I reply to every customer in under 60 minutes.
No Code So Far
I’ve written zero code for Zip so far.
The landing page was built with Webflow, payments were built with Stripe Checkout, I setup analytics with Mixpanel + Google, and all the email automation has been done with Zapier + Google Sheets.
Writing code is the most expensive thing you can do.
In fact, today is the first day I’m writing code for Zip. And I told myself I’d only write code after I had revenue because I wanted to validate the idea of Zip itself.
I don’t care if you’re trying to build extremely complex software that can fly jetpacks. You don’t have to actually write any code to validate the idea. Make the landing page. Find people ready to throw money at you. Make sure people actually want the thing you want to make. Otherwise, you’ll have a bunch of code to fly jetpacks that no one wants.
Closing Thoughts For The Week
Zip has been stressing me out lately but 100% of that stress comes from being stressed on behalf of my customers. Zip takes the stress of setting up homeschool away from the parent and plops it on the company (AKA me).
But dude. If I’m stressed about this, imagine how stressed other parents who don’t use Zip must be.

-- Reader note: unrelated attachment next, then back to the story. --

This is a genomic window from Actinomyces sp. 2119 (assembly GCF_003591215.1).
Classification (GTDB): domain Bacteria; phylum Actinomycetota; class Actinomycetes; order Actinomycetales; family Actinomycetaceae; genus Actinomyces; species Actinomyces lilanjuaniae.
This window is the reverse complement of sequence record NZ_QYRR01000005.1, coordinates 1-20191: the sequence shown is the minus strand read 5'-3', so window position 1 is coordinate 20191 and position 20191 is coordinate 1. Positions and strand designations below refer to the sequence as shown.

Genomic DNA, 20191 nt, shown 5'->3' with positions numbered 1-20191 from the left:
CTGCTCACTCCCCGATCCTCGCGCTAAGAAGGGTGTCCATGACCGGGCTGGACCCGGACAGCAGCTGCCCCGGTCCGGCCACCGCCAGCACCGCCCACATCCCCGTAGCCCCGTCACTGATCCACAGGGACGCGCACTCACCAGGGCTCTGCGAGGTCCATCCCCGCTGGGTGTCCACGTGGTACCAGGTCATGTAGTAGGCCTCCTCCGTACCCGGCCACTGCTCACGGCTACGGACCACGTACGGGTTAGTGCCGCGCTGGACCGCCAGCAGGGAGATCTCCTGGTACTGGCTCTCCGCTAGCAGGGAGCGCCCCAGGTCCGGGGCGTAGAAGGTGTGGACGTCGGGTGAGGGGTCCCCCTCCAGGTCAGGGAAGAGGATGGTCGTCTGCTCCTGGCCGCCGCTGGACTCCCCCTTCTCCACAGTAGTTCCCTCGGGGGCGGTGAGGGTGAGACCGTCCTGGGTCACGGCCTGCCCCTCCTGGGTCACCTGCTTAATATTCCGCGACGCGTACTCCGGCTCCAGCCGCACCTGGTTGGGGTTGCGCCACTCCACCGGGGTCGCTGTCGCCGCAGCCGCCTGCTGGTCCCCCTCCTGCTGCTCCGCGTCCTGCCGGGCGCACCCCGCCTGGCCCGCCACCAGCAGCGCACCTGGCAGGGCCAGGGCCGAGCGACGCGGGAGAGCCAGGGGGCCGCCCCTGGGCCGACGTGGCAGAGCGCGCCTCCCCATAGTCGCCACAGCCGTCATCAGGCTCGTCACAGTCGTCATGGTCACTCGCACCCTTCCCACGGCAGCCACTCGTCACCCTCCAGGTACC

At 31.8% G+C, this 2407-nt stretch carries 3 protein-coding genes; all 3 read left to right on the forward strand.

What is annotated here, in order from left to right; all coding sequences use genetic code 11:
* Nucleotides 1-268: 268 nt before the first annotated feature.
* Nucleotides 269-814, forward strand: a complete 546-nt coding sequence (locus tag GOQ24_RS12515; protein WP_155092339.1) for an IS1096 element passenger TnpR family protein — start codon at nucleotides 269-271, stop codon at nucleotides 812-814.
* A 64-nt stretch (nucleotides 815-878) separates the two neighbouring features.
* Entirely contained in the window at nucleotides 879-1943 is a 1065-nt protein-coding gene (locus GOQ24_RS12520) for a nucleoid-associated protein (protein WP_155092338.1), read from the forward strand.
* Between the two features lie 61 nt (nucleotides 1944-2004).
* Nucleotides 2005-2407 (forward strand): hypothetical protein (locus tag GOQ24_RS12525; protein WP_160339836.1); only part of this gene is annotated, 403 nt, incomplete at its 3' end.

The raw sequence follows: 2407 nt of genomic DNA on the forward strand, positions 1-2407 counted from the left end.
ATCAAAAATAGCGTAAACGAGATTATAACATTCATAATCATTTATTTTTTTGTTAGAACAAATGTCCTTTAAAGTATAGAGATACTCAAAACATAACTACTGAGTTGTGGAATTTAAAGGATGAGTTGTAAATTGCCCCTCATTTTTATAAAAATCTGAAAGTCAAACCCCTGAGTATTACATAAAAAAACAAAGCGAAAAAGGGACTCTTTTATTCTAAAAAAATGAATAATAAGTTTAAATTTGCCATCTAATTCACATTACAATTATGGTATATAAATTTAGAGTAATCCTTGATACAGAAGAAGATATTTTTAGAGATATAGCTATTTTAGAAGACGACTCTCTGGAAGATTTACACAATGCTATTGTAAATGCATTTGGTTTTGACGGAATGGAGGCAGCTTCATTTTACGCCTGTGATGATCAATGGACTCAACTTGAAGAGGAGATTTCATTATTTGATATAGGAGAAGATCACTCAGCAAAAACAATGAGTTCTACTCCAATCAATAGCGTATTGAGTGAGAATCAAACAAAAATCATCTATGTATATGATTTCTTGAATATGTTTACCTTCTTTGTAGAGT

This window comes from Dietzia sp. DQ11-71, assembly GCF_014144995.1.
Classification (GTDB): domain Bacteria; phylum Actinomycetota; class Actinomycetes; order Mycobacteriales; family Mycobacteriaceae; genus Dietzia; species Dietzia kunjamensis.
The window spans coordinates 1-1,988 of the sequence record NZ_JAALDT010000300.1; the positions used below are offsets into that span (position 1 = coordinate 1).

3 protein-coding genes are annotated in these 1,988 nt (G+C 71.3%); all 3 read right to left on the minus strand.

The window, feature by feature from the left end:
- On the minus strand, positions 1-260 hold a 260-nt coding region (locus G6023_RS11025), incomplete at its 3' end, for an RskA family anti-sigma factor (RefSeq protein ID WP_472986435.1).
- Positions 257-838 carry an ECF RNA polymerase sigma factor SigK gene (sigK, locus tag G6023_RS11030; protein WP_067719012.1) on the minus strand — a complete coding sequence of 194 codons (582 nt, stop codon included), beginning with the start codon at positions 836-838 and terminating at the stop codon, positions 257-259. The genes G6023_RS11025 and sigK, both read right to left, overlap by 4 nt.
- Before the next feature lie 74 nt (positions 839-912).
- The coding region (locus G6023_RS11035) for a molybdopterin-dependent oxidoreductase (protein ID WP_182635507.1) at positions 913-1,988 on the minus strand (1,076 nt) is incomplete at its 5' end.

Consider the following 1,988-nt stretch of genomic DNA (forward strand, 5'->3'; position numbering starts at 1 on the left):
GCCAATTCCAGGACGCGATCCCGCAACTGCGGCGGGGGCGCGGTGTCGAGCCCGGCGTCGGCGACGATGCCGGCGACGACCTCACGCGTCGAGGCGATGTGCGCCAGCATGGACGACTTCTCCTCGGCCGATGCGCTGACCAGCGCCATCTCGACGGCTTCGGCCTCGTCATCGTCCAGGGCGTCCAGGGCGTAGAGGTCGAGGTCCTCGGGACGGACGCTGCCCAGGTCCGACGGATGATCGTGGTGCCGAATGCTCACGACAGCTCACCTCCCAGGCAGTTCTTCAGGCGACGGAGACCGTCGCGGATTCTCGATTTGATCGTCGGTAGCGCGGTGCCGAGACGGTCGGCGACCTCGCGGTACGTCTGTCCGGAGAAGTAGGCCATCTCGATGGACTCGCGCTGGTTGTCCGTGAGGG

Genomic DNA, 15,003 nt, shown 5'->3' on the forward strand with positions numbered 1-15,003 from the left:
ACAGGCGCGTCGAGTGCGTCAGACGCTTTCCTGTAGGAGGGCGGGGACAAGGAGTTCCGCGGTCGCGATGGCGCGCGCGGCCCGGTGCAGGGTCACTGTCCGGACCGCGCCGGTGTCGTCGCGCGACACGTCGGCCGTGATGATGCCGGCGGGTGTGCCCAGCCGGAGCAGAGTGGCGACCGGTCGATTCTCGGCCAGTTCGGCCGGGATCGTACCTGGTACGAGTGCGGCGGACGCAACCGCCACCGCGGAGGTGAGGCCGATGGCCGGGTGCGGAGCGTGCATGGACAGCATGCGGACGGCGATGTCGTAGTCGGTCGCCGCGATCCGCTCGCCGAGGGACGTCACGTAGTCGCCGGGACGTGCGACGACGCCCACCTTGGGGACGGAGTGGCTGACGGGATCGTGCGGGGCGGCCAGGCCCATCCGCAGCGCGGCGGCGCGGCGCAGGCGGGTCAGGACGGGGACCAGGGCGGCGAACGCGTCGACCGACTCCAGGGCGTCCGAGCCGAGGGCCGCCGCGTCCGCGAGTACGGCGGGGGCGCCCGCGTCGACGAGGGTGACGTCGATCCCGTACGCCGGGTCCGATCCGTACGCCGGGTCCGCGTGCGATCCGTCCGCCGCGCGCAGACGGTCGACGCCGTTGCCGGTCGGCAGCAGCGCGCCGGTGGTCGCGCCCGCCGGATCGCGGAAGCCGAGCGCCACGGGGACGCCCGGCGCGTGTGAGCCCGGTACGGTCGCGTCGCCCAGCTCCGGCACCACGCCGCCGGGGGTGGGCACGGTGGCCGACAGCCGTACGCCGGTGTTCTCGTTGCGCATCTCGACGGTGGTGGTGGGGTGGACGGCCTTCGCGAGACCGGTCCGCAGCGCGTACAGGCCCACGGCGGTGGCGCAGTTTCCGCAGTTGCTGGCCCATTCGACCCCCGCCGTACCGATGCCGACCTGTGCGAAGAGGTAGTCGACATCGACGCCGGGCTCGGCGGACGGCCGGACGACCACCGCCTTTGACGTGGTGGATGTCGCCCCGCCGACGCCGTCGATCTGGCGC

This is how I know that Zip needs to exist.
This is what my screen has been looking like most of the week:
That’s me reading Texas state law, specifically Sec. 25.085 which details some homeschool law. That’s wild dude. Parents literally read the law directly like this to start homeschooling. Wtf.
Also, I saw the movie Uncut Gems this weekend. 9/10 pls watch it. Adam Sandler had an amazing performance. I was literally at the edge of my seat the entire time. It’s a story of greed told in a way that makes you feel disgusted on behalf of the characters. I felt uncomfortable just watching it. That’s how you know it’s a good movie - when the characters + plot immerse you so much that you truly forget that you’re watching a bunch of pixels projected on a screen.
see u next week.